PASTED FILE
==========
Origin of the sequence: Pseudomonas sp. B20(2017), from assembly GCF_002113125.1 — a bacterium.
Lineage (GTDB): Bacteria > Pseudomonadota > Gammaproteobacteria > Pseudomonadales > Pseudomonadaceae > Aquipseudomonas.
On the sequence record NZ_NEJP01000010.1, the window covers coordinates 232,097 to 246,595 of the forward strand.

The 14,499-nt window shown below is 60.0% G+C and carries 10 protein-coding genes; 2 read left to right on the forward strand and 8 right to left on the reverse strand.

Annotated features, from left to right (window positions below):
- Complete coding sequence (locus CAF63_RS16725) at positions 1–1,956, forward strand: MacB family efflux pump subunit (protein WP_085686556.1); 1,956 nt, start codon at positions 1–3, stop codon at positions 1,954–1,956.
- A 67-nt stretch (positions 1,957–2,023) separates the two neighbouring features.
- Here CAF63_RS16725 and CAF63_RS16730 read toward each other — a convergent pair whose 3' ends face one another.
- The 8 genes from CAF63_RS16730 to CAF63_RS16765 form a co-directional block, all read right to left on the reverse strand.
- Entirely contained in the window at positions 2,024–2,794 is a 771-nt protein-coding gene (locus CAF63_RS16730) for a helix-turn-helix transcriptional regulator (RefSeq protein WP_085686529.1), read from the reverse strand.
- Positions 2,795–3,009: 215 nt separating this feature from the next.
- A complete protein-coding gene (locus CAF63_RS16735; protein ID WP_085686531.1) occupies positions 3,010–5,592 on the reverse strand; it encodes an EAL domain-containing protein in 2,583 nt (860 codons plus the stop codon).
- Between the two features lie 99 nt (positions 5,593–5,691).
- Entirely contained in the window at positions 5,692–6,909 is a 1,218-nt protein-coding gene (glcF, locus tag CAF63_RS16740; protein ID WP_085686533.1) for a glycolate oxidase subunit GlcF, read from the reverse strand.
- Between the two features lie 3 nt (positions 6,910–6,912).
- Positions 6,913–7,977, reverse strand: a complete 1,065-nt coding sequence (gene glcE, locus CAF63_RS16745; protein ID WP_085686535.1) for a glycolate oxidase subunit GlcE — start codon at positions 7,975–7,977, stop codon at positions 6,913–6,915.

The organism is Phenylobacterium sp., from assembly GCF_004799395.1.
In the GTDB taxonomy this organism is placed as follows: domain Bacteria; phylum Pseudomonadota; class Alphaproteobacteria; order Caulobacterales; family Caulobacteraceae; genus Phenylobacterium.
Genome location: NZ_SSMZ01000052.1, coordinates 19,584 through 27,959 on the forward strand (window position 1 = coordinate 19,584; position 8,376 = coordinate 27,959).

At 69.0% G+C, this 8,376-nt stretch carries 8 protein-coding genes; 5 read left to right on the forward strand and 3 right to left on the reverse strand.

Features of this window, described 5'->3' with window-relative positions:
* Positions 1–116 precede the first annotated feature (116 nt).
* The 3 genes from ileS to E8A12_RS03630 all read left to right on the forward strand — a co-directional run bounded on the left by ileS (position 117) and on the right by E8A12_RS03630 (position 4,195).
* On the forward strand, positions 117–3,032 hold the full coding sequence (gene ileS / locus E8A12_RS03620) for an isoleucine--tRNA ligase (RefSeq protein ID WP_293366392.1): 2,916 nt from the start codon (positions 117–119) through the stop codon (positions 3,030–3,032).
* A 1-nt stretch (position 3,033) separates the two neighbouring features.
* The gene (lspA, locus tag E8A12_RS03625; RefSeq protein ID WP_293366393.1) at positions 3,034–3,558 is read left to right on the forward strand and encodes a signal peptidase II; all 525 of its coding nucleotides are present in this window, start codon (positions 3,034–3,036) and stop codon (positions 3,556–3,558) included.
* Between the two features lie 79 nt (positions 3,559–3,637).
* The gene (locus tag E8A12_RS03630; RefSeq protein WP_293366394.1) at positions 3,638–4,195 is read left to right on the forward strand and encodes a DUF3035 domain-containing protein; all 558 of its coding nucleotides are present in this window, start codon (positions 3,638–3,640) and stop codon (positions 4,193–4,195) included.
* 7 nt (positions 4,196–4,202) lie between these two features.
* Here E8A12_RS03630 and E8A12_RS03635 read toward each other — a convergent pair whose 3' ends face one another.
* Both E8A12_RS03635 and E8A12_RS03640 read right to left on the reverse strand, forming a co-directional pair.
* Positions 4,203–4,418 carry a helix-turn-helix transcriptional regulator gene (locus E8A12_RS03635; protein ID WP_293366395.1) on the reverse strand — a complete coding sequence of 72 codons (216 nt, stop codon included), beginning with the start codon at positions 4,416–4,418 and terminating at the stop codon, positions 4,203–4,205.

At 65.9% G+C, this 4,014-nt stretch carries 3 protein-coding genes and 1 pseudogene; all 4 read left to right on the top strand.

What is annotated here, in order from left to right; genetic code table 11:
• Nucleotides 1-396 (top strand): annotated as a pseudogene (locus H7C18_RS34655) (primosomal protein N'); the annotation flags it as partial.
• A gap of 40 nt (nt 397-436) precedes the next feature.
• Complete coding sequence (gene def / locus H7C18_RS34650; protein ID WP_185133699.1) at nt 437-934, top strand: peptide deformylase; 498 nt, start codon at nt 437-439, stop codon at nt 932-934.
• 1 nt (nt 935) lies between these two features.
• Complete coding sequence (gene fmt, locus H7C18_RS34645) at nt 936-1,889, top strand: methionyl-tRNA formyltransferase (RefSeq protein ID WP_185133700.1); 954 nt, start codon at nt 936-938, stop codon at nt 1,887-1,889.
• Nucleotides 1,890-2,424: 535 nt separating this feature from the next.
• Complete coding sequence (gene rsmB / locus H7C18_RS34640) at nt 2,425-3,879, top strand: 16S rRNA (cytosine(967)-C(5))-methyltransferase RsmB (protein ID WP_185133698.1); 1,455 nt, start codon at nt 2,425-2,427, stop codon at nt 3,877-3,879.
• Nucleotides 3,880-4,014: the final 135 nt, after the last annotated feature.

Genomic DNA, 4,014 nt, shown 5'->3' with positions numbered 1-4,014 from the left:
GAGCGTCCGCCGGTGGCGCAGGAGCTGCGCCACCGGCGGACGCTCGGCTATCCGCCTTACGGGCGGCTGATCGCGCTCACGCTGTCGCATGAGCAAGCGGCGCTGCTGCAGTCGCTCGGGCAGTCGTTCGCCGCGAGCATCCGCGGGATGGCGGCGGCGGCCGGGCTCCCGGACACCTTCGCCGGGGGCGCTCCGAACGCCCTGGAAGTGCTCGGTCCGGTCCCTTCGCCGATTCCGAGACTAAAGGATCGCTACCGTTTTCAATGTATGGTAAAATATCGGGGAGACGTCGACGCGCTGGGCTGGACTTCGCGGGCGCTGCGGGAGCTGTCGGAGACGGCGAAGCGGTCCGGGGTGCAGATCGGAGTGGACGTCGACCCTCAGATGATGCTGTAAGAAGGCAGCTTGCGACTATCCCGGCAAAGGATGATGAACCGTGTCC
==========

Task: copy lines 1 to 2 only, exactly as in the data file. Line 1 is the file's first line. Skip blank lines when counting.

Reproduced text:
Origin of the sequence: Pseudomonas sp. B20(2017), from assembly GCF_002113125.1 — a bacterium.
Lineage (GTDB): Bacteria > Pseudomonadota > Gammaproteobacteria > Pseudomonadales > Pseudomonadaceae > Aquipseudomonas.